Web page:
Assessing Responsibility, Revisited
Posted by Michael Dickens on July 23, 2010
Last August, I wrote about assessing blame. I’ve learned a lot since then, so I think it is appropriate to revisit the issue and look at it from a broader perspective.
When something goes wrong, it is often useful to assess who is responsible. Since my previous post on this subject I have determined a solid primary goal, which can be used to reach stronger conclusions: prevent the misoccurrence from happening again.
Given this primary goal, my previous thesis still makes sense. I argued in my last post that responsibility is based upon one’s ability to affect the outcome of the event. If our goal is to prevent a similar misoccurrence, then the person most able to do that is whoever is most able to change what happens. It therefore makes sense to hold this person responsible.
Once this definition is established, it is also useful in preventing the unfortunate event from occurring in the first place. If people understand who will be held responsible for the outcome, then those who will be held responsible will make an appropriate effort to ensure that the outcome is beneficial. This definition will thus serve to create the best possible outcome.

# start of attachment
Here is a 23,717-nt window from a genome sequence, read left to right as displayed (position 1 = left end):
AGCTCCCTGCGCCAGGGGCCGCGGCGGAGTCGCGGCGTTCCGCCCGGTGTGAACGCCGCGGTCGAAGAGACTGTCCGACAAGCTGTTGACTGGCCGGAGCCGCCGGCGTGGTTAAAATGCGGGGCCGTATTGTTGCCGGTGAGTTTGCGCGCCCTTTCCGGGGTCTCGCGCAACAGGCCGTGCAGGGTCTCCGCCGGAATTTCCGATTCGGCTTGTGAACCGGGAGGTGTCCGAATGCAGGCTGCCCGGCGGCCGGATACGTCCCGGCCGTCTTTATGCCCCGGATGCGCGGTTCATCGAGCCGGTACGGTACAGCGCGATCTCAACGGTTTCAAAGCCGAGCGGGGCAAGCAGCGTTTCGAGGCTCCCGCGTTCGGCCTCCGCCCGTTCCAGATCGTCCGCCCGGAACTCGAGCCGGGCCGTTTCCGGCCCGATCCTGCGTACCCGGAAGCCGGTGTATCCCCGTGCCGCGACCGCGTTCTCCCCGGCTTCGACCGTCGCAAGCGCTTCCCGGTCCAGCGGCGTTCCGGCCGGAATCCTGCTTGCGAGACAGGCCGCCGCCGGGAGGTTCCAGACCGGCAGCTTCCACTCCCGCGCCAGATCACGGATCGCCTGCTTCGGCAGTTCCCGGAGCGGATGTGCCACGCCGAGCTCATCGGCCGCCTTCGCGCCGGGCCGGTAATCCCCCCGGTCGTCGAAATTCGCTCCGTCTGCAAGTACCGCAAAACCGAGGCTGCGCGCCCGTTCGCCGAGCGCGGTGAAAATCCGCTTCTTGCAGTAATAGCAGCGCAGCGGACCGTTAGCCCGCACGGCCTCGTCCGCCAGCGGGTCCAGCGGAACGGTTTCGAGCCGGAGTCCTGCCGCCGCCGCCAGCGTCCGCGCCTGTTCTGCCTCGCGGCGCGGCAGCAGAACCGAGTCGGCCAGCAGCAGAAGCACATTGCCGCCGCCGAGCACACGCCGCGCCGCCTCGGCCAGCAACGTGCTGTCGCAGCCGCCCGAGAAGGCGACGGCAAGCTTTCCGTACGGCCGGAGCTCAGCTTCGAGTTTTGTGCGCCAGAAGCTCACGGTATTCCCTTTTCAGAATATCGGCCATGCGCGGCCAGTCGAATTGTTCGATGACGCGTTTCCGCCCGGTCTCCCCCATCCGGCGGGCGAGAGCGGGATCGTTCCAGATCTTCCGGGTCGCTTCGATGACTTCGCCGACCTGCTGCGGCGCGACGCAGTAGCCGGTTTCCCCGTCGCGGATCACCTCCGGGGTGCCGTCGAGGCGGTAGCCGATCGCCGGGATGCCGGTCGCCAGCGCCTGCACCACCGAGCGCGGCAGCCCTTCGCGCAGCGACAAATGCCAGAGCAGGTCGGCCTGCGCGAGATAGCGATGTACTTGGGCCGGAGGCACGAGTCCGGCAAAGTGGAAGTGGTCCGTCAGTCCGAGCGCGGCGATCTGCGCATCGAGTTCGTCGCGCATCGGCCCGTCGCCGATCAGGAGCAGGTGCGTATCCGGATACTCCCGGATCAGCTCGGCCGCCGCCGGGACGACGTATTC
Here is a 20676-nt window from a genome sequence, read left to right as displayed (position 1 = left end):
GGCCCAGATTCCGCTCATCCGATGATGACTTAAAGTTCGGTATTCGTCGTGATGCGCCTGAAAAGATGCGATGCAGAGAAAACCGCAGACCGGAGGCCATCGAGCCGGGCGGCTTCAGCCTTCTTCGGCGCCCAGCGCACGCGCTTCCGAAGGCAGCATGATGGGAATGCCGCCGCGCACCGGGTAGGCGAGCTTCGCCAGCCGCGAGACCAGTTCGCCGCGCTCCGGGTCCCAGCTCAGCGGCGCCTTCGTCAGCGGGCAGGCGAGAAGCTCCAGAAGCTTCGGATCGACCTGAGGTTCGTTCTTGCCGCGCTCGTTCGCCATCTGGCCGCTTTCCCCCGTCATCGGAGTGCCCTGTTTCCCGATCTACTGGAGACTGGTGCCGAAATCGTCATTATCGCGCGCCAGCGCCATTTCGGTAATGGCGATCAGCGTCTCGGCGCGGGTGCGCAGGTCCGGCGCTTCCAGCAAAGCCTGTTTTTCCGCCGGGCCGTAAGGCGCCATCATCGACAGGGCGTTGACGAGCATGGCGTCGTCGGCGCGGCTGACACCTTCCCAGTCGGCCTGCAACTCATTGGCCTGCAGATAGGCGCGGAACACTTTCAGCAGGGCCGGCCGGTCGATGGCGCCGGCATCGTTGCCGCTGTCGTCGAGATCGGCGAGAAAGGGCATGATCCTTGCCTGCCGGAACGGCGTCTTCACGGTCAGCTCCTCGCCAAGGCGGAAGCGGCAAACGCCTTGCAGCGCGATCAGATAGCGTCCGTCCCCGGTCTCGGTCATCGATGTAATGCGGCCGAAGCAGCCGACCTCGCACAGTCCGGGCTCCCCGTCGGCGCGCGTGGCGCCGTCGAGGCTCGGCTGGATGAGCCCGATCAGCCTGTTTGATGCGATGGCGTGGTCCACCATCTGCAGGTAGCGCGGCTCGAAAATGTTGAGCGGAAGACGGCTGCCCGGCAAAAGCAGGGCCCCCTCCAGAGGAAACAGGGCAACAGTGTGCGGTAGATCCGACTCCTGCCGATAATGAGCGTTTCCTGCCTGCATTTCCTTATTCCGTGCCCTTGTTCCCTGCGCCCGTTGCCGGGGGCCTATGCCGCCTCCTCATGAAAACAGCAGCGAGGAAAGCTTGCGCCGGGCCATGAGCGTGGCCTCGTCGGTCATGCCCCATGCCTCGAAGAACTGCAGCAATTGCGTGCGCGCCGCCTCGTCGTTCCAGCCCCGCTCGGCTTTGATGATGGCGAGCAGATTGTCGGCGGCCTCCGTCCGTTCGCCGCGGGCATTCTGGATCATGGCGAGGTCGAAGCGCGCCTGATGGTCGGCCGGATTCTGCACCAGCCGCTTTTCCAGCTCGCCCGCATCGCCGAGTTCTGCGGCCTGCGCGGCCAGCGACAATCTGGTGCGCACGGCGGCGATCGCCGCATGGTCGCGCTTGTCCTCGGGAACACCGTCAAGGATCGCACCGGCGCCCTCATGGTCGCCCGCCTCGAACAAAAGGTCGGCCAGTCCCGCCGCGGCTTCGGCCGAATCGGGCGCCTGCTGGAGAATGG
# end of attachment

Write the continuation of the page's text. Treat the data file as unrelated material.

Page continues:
For those of you out there who reject the notion of free will (which I know isn’t many, but I am one of those few), you may notice that this definition makes no reference to free will. It simply attempts to prevent a misoccurrence from happening. By this definition, unlike the more colloquial sense, responsibility is not dependent upon free will. This may serve to ease the minds of those of you who believe that moral responsibility is dependent on free will.
Responsibility is not based on free will or intentions. Rather, the definition of responsibility that deals with who is capable of changing the course of events is the most useful and the most empowering.